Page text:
On the morning of Saturday, 6th July 2019, an estimated 200 to 400 litres of oil overflowed during a refuelling of the MV Chrysanthi S in Algoa bay, Port Elizabeth, South Africa. The oil spill has unfortunately resulted in over 100 seabirds being oiled which were admitted to SANCCOB (South African Foundation for the Conservation of Coastal Birds) Eastern Cape where they have assembled an incredible team made up of SANCOBB rehabilitation members and their vet from SANCOBB headquarters in Tableview, Cape Town and local volunteers from Port Elizabeth and surrounding areas.
Over the last two weeks, volunteers and SANCOBB staff have worked hard to ensure each bird has been cleaned and stabilised to ensure the rehabilitation process is as smooth as possible considering the mammoth task at hand with so many birds being oiled. Oiled birds need to follow a very strict rehabilitation schedule which includes feeding, swimming and a treatment schedule which means their weight, blood and waterproofing of their feathers needs to be checked before they are released into the wild which can be between 4 and 16 weeks depending on the diagnosis of the bird upon admission to SANCOBB. The daily rehabilitation schedule for an operation of this size requires the help of volunteers to be successful and we are so proud of our Vets Go Wild students who gave up their time to help out at SANCOBB EC this Saturday. Dr Emily Baxter, course facilitator, had this to say about our students:
“I am so proud of this team of Vets Go Wild students! They threw themselves into any job asked of them without complaining! We got to help the team at SANCOBB EC who are working tirelessly to help all the seabirds affected by the recent oil spill. They work with such passion and do everything they can to keep these birds’ stress to a minimum.
Thank you, team! You made a difference in a difficult and overstretched time!”
Worldwide Experience team member, Claire Paton joined the volunteers on Sunday to give a helping hand at SANCOBB as she has previous experience working with seabirds. Claire said that the core team and volunteers at SANCOBB have done an incredible job to date considering how many birds need assistance daily with rehabilitation. The penguins are looking clean and healthy and receiving the best care. The people of Algoa Bay have been unbelievably generous with donations and we encourage anyone who has free time to assist with food prep and other centre tasks to please contact SANCOBB EC (telephone: +27 (0) 41 583 1830) to sign up to volunteer or even just help the volunteers with a meal to keep them re-fuelled while they work hard to look after the penguins in their care before they are ready for release.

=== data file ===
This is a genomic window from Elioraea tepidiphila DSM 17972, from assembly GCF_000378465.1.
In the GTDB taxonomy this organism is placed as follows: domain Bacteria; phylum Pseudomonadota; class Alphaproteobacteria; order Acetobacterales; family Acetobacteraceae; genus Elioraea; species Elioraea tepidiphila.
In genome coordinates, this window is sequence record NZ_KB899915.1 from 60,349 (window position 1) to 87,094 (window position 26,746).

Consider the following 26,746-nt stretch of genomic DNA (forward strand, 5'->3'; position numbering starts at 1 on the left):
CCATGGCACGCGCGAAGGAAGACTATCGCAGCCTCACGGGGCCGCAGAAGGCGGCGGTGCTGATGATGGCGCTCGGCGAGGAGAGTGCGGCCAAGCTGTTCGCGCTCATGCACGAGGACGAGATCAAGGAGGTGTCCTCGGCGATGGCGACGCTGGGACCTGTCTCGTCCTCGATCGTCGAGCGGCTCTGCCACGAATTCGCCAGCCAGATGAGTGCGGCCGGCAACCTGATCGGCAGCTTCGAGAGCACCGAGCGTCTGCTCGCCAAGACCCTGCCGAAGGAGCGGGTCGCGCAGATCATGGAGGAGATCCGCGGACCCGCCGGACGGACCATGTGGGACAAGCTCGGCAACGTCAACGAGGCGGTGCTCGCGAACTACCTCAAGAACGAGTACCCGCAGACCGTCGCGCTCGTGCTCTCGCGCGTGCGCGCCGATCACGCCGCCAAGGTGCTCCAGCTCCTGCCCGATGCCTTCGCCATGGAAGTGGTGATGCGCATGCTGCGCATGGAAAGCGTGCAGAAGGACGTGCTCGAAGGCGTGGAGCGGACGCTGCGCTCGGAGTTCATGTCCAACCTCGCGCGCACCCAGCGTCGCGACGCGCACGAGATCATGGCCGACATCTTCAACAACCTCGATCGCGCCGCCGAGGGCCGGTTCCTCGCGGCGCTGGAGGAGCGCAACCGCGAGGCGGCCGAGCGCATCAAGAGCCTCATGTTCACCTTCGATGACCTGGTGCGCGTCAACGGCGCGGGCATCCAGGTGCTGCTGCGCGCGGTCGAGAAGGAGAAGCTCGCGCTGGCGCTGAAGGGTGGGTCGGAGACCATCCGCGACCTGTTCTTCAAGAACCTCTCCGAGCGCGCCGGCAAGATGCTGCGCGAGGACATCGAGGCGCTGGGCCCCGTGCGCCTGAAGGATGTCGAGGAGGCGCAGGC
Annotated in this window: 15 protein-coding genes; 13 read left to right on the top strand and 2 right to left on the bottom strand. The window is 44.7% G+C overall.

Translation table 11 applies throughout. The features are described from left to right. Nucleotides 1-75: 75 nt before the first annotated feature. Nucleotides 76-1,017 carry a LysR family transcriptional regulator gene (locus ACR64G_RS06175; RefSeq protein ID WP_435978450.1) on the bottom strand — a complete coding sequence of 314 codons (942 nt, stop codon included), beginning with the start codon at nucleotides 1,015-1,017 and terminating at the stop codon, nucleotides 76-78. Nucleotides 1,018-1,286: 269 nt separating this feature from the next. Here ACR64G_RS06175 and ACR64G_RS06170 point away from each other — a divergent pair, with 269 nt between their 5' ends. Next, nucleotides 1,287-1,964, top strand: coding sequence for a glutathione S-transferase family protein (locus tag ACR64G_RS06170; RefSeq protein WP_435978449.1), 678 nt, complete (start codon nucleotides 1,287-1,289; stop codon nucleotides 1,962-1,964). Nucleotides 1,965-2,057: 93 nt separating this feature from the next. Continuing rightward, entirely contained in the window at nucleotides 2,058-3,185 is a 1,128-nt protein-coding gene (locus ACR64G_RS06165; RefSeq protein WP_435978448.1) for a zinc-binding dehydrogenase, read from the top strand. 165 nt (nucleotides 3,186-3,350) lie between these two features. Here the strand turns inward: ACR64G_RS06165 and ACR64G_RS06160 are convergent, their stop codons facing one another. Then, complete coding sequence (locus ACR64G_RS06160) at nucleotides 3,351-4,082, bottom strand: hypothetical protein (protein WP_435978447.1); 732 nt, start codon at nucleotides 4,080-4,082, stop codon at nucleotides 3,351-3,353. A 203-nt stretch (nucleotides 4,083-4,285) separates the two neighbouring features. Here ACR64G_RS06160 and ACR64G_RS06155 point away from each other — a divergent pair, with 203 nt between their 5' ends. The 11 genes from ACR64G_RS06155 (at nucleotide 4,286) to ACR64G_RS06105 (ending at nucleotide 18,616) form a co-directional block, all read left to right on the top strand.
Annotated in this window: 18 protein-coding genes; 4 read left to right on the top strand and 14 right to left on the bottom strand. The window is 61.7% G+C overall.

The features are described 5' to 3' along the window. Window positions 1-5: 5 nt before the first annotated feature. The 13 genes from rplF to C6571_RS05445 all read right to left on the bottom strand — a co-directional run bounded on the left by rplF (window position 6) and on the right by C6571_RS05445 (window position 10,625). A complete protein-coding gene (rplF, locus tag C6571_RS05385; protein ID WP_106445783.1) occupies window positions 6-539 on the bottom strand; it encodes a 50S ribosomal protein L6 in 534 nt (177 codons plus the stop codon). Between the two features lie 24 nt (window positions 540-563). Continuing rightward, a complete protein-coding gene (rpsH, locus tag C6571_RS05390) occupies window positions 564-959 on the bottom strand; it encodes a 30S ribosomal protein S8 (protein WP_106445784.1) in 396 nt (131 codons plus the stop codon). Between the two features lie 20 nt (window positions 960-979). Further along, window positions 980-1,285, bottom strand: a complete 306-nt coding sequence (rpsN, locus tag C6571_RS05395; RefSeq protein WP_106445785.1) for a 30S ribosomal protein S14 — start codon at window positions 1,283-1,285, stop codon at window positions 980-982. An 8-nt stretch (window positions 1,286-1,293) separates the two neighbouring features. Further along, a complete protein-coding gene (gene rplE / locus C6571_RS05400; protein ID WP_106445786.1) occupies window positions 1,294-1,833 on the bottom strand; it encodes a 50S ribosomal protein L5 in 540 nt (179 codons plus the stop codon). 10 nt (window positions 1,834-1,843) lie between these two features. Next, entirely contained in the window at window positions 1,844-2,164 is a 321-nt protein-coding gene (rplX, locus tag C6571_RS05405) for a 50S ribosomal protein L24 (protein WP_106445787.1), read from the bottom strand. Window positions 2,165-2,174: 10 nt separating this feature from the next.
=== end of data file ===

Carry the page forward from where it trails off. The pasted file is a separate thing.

The African Penguin is one of the most threatened species of bird with around 15 000 breeding pairs left in the world. This penguin species is the only species of penguin found along the South African coast and sadly only a mere 5% of the estimated African Penguin population recorded in the early 20th Century, so EVERY BIRD COUNTS!
Please follow this link for further information on the SANCOBB:
Please follow this link for regular updates on the penguins at SANCOBB EC:
Donations: (as per SANCOBB EC Facebook: https://web.facebook.com/sanccobeasterncape/)
A response to the Facebook enquiries and other friends that would like to support us:
In the event of an oil spill, SANCCOB can claim the expenses made from the insurance of the owners of the ship responsible for the pollution. These include all costs associated with the clean-up. Friends and supporters are, however, more than welcome to assist with purchasing items that benefits our seabird conservation work outside of this crisis to continue the care and rehabilitation of endangered seabirds.
SANCCOB is always in need of items such as medication; equipment such as nebulizers, stainless steel tables and incubators; uniforms and protective clothing for staff and volunteers; cleaning detergents as well as health and safety products; electricity, water and refuse costs; veterinary and diagnostic expenses; repairs and maintenance to extend the longevity of equipment in use; repairs and maintenance of the centre; transportation of birds from the colonies to the SANCCOB centre and vice versa; as well as staff salaries such as the salaries for rangers that rescue ill, injured, abandoned penguins and other seabirds.
Our banking details are:
Account holder: SANCCOB
Bank: First National Bank
Branch: 20-38-09 (Table View)
Account number: 59 23 713 5859
Please clearly reference ‘Seabird conservation’ or ’Penguin and Seabird Rangers’ when making a deposit